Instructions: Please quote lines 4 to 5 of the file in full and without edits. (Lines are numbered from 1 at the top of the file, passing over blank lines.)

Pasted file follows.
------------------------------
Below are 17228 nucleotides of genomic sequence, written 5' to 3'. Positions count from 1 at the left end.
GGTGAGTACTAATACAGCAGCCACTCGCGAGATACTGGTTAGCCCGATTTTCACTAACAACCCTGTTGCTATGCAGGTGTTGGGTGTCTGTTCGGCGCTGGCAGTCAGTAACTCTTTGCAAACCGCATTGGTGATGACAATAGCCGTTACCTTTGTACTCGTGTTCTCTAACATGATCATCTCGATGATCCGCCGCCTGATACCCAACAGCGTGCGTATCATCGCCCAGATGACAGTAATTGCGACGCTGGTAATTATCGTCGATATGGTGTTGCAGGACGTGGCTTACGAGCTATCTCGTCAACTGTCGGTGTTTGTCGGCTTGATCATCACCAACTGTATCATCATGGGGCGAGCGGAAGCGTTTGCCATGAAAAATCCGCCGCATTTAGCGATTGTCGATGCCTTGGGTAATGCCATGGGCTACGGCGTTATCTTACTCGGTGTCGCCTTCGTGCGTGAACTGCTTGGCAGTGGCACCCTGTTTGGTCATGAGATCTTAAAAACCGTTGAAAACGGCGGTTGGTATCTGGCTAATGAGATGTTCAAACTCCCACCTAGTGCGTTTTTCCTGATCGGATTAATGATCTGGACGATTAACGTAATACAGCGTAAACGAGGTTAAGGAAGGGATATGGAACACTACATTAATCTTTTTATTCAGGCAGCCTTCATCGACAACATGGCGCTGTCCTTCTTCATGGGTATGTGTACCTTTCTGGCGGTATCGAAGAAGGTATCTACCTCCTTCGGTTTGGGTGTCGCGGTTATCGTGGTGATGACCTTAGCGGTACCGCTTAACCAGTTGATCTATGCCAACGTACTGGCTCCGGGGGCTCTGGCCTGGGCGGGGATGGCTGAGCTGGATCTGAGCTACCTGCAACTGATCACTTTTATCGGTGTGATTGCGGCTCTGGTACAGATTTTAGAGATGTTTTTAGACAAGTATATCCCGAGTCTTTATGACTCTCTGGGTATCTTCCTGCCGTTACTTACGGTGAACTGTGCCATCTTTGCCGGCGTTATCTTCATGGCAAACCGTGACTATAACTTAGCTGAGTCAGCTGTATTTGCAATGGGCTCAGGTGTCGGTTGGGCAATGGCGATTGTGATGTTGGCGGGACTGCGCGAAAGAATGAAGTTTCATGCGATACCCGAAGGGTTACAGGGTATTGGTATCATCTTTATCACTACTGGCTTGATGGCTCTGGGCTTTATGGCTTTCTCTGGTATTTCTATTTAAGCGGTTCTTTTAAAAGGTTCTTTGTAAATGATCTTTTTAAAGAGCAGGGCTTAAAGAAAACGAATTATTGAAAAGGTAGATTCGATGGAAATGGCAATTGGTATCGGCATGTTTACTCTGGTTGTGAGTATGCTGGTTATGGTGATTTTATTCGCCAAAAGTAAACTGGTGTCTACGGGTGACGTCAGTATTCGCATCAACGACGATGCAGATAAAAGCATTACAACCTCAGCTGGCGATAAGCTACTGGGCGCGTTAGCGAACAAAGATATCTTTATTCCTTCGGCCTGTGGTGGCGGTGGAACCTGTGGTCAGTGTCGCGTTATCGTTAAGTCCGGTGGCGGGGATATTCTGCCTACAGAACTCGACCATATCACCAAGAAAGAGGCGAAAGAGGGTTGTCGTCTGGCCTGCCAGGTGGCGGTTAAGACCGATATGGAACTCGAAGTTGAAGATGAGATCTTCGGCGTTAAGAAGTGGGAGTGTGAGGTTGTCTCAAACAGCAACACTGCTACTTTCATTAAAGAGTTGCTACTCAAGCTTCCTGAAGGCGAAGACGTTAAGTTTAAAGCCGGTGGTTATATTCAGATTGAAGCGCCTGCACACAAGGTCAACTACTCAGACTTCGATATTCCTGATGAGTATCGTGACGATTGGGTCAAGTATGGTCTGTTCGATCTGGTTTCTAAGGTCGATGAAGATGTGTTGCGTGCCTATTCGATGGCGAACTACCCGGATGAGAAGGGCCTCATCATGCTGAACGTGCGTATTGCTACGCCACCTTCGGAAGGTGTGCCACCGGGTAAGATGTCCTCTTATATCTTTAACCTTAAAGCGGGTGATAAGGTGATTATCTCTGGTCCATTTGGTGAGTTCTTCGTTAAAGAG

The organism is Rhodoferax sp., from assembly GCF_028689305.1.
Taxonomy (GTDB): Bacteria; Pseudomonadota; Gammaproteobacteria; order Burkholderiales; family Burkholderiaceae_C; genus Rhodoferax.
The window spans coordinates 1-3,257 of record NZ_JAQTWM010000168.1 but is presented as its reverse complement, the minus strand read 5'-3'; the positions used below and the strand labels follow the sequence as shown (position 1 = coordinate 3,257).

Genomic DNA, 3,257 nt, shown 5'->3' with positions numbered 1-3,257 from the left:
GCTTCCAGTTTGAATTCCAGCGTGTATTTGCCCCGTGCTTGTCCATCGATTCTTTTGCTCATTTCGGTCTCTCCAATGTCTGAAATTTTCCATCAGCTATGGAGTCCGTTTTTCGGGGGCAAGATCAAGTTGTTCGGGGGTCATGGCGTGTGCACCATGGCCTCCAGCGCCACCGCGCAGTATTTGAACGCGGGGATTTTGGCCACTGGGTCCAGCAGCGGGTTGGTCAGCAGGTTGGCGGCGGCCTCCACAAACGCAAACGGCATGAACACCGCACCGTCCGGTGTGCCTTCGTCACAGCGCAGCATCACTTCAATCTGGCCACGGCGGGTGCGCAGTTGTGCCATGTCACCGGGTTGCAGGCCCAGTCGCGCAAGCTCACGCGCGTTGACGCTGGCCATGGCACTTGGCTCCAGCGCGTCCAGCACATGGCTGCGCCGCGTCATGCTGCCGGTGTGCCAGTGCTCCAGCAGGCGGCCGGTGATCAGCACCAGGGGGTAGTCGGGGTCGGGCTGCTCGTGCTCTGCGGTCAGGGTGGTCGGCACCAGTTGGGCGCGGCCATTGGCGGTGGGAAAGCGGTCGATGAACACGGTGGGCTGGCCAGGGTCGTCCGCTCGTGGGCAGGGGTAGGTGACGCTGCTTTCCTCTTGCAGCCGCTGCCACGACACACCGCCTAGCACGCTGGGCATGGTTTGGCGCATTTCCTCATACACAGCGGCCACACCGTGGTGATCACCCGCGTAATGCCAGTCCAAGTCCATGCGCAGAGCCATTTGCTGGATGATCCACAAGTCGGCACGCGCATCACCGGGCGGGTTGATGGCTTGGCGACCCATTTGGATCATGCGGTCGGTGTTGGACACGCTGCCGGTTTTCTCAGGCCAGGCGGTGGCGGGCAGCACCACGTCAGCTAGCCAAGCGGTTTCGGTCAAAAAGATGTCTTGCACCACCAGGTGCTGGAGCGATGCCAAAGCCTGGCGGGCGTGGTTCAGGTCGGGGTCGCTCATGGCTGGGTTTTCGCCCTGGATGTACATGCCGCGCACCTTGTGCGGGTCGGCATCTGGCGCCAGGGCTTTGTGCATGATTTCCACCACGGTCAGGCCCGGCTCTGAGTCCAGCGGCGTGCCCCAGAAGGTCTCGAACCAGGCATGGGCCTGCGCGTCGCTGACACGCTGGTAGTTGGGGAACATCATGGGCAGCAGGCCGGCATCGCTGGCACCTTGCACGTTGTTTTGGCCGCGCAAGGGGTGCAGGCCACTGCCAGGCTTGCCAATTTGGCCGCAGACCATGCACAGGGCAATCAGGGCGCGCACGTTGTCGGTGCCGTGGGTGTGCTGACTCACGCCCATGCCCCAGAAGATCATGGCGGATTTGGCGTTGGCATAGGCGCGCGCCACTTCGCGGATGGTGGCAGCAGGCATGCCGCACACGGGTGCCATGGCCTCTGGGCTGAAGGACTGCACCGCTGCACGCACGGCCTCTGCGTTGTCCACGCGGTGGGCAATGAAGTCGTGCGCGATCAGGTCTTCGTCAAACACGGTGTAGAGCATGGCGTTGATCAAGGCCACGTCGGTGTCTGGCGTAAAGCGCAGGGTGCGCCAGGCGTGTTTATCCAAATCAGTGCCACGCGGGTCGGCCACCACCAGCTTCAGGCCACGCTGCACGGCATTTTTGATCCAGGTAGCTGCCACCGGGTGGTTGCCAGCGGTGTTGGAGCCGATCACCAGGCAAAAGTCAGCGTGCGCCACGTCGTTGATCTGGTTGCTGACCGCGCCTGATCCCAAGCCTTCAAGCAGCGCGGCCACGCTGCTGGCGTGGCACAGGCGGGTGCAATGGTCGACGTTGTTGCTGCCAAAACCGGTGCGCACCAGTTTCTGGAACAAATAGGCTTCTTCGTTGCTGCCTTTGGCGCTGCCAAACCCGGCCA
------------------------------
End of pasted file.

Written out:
Taxonomy (GTDB): Bacteria; Pseudomonadota; Gammaproteobacteria; order Burkholderiales; family Burkholderiaceae_C; genus Rhodoferax.
The window spans coordinates 1-3,257 of record NZ_JAQTWM010000168.1 but is presented as its reverse complement, the minus strand read 5'-3'; the positions used below and the strand labels follow the sequence as shown (position 1 = coordinate 3,257).